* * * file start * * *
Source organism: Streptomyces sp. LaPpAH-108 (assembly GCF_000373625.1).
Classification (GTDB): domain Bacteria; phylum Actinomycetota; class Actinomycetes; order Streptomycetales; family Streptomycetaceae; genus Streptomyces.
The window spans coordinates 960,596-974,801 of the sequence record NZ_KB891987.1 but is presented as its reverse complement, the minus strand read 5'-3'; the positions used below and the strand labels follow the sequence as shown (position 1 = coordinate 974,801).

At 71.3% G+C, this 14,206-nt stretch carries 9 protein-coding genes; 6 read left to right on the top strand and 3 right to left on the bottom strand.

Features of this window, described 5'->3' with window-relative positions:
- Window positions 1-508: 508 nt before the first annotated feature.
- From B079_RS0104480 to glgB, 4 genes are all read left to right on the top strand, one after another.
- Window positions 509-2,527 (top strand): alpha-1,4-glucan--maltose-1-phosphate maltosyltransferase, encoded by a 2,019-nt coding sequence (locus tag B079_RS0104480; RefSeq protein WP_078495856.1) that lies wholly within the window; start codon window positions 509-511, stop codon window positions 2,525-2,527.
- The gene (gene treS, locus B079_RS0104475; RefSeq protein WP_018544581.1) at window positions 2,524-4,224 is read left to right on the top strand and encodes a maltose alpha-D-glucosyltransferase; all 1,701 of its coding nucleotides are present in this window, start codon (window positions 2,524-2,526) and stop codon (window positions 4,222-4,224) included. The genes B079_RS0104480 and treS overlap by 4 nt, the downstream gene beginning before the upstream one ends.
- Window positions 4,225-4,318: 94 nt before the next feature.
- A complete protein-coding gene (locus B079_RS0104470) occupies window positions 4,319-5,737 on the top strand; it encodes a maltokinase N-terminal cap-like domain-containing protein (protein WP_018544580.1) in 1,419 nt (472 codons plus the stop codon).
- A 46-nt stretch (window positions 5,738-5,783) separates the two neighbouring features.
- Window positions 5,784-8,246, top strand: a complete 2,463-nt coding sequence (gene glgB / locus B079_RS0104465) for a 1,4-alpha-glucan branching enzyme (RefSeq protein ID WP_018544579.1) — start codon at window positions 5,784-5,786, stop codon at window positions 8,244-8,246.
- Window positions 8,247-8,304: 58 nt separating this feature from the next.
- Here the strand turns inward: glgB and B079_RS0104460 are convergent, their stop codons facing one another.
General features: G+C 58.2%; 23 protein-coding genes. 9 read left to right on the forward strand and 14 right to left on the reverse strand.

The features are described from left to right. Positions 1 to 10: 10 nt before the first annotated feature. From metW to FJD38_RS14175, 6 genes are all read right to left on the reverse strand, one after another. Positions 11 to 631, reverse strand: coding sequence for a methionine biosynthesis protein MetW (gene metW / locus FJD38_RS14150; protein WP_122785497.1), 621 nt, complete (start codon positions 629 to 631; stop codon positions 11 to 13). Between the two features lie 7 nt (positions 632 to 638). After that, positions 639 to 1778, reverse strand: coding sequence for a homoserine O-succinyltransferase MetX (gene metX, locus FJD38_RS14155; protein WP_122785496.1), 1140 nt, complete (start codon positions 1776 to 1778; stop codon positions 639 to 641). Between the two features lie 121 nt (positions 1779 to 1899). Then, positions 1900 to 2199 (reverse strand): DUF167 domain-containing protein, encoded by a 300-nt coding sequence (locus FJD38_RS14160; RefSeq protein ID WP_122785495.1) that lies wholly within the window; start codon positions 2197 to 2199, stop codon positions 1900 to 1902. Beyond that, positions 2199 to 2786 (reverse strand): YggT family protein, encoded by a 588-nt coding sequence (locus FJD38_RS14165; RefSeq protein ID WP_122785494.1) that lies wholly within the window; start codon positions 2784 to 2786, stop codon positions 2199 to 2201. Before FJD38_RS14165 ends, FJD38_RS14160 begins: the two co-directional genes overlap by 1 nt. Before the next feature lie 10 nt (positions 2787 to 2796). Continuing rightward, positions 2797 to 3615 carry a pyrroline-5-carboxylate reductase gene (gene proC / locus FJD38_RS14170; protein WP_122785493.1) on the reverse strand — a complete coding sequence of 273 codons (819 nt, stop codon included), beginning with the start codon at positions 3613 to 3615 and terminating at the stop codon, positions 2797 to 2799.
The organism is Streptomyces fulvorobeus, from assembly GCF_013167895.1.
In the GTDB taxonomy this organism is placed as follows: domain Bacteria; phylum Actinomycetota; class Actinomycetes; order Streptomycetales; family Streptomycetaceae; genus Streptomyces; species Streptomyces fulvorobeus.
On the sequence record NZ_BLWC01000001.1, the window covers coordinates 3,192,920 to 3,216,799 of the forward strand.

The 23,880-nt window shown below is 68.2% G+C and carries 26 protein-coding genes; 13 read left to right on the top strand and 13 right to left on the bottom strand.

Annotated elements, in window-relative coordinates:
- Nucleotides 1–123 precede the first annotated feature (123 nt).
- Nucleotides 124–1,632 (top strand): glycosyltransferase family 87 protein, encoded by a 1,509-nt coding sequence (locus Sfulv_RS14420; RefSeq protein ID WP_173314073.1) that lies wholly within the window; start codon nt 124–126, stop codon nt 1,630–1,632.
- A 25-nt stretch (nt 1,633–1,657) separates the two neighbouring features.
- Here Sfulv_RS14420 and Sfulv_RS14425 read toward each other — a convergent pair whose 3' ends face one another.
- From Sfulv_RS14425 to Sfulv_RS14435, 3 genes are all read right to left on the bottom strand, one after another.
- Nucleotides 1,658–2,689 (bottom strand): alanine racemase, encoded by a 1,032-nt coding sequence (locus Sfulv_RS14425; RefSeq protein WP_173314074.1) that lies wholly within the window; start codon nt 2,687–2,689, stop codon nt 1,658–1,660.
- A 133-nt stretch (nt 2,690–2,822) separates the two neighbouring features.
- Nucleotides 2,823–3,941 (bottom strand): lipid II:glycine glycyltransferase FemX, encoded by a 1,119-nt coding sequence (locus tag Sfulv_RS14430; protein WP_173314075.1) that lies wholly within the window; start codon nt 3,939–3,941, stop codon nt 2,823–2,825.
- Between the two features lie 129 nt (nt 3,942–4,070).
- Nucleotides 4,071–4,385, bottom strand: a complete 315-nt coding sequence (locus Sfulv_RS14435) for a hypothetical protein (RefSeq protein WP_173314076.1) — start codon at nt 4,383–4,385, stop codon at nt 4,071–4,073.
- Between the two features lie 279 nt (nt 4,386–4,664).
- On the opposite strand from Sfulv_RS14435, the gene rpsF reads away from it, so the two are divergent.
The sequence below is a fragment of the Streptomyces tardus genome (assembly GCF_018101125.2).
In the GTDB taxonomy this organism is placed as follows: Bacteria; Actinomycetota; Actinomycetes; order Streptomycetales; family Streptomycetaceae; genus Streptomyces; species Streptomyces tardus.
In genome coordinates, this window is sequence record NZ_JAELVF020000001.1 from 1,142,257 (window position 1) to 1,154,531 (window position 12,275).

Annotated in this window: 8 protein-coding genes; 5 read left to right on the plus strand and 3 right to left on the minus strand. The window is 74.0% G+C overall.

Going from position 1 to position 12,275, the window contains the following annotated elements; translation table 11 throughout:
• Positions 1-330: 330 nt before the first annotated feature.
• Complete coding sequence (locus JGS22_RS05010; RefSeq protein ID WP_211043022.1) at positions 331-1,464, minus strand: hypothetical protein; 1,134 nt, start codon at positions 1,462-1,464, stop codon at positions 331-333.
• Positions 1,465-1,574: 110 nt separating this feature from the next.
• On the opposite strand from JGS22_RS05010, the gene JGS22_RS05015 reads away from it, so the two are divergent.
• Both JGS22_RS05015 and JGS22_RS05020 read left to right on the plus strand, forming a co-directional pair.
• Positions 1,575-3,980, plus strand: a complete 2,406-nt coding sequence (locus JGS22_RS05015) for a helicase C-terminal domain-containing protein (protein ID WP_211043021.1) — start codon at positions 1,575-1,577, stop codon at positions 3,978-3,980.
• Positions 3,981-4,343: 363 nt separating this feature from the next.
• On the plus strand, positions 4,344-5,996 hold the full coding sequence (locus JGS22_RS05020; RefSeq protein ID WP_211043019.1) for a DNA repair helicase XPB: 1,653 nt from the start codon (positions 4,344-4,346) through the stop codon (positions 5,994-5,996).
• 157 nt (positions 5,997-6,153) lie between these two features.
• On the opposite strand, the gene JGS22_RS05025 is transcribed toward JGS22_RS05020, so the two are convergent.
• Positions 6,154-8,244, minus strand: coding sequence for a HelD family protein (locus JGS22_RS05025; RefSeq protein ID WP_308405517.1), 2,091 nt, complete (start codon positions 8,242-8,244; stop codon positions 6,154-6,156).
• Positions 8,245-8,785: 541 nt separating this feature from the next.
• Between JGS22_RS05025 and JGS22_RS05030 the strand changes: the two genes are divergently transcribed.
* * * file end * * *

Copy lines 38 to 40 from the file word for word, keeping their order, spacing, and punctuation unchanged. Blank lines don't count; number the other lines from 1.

Annotated in this window: 8 protein-coding genes; 5 read left to right on the plus strand and 3 right to left on the minus strand. The window is 74.0% G+C overall.

Going from position 1 to position 12,275, the window contains the following annotated elements; translation table 11 throughout:
• Positions 1-330: 330 nt before the first annotated feature.